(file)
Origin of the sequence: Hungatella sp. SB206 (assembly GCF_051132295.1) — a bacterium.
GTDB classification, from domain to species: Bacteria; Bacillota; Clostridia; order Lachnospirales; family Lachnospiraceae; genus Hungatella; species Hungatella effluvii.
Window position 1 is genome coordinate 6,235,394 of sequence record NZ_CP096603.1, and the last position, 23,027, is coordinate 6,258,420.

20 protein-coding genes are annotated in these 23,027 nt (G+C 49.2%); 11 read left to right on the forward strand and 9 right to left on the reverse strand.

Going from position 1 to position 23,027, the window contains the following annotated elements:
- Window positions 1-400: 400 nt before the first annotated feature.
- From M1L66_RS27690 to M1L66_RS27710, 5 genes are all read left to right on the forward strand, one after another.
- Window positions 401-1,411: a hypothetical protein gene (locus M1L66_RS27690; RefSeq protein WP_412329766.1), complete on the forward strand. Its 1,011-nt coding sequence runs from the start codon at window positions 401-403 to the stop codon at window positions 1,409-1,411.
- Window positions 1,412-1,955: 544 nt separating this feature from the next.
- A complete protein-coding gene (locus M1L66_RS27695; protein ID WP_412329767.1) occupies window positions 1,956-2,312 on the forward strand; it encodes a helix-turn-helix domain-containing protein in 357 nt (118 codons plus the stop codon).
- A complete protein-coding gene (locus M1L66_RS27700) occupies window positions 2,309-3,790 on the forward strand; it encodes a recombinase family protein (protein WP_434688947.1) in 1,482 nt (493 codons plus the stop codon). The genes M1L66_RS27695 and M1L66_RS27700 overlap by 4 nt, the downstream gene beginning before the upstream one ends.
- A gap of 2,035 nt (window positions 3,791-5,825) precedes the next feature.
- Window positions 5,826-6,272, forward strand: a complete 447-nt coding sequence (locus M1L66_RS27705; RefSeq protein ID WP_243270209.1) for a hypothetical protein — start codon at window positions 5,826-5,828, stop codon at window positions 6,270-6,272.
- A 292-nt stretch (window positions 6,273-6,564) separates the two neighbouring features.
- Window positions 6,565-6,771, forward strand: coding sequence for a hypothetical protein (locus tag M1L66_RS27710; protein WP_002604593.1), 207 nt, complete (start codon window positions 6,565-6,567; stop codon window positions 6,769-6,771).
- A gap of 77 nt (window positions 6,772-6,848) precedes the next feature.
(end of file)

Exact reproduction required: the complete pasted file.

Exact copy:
Origin of the sequence: Hungatella sp. SB206 (assembly GCF_051132295.1) — a bacterium.
GTDB classification, from domain to species: Bacteria; Bacillota; Clostridia; order Lachnospirales; family Lachnospiraceae; genus Hungatella; species Hungatella effluvii.
Window position 1 is genome coordinate 6,235,394 of sequence record NZ_CP096603.1, and the last position, 23,027, is coordinate 6,258,420.

20 protein-coding genes are annotated in these 23,027 nt (G+C 49.2%); 11 read left to right on the forward strand and 9 right to left on the reverse strand.

Going from position 1 to position 23,027, the window contains the following annotated elements:
- Window positions 1-400: 400 nt before the first annotated feature.
- From M1L66_RS27690 to M1L66_RS27710, 5 genes are all read left to right on the forward strand, one after another.
- Window positions 401-1,411: a hypothetical protein gene (locus M1L66_RS27690; RefSeq protein WP_412329766.1), complete on the forward strand. Its 1,011-nt coding sequence runs from the start codon at window positions 401-403 to the stop codon at window positions 1,409-1,411.
- Window positions 1,412-1,955: 544 nt separating this feature from the next.
- A complete protein-coding gene (locus M1L66_RS27695; protein ID WP_412329767.1) occupies window positions 1,956-2,312 on the forward strand; it encodes a helix-turn-helix domain-containing protein in 357 nt (118 codons plus the stop codon).
- A complete protein-coding gene (locus M1L66_RS27700) occupies window positions 2,309-3,790 on the forward strand; it encodes a recombinase family protein (protein WP_434688947.1) in 1,482 nt (493 codons plus the stop codon). The genes M1L66_RS27695 and M1L66_RS27700 overlap by 4 nt, the downstream gene beginning before the upstream one ends.
- A gap of 2,035 nt (window positions 3,791-5,825) precedes the next feature.
- Window positions 5,826-6,272, forward strand: a complete 447-nt coding sequence (locus M1L66_RS27705; RefSeq protein ID WP_243270209.1) for a hypothetical protein — start codon at window positions 5,826-5,828, stop codon at window positions 6,270-6,272.
- A 292-nt stretch (window positions 6,273-6,564) separates the two neighbouring features.
- Window positions 6,565-6,771, forward strand: coding sequence for a hypothetical protein (locus tag M1L66_RS27710; protein WP_002604593.1), 207 nt, complete (start codon window positions 6,565-6,567; stop codon window positions 6,769-6,771).
- A gap of 77 nt (window positions 6,772-6,848) precedes the next feature.